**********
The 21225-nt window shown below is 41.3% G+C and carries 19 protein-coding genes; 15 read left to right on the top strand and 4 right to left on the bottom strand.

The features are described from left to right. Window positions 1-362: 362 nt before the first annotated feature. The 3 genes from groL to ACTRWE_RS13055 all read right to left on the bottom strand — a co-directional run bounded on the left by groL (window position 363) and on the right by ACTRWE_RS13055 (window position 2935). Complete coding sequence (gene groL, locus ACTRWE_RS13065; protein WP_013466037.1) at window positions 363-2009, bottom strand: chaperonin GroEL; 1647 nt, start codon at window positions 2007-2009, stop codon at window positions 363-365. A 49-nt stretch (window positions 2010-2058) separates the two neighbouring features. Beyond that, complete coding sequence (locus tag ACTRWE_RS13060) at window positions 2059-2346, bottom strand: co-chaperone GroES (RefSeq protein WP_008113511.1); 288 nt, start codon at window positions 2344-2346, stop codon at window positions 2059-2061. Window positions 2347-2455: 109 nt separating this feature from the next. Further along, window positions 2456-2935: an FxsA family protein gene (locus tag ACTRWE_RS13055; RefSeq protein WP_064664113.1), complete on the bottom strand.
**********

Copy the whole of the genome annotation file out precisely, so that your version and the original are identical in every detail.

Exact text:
The 21225-nt window shown below is 41.3% G+C and carries 19 protein-coding genes; 15 read left to right on the top strand and 4 right to left on the bottom strand.

The features are described from left to right. Window positions 1-362: 362 nt before the first annotated feature. The 3 genes from groL to ACTRWE_RS13055 all read right to left on the bottom strand — a co-directional run bounded on the left by groL (window position 363) and on the right by ACTRWE_RS13055 (window position 2935). Complete coding sequence (gene groL, locus ACTRWE_RS13065; protein WP_013466037.1) at window positions 363-2009, bottom strand: chaperonin GroEL; 1647 nt, start codon at window positions 2007-2009, stop codon at window positions 363-365. A 49-nt stretch (window positions 2010-2058) separates the two neighbouring features. Beyond that, complete coding sequence (locus tag ACTRWE_RS13060) at window positions 2059-2346, bottom strand: co-chaperone GroES (RefSeq protein WP_008113511.1); 288 nt, start codon at window positions 2344-2346, stop codon at window positions 2059-2061. Window positions 2347-2455: 109 nt separating this feature from the next. Further along, window positions 2456-2935: an FxsA family protein gene (locus tag ACTRWE_RS13055; RefSeq protein WP_064664113.1), complete on the bottom strand.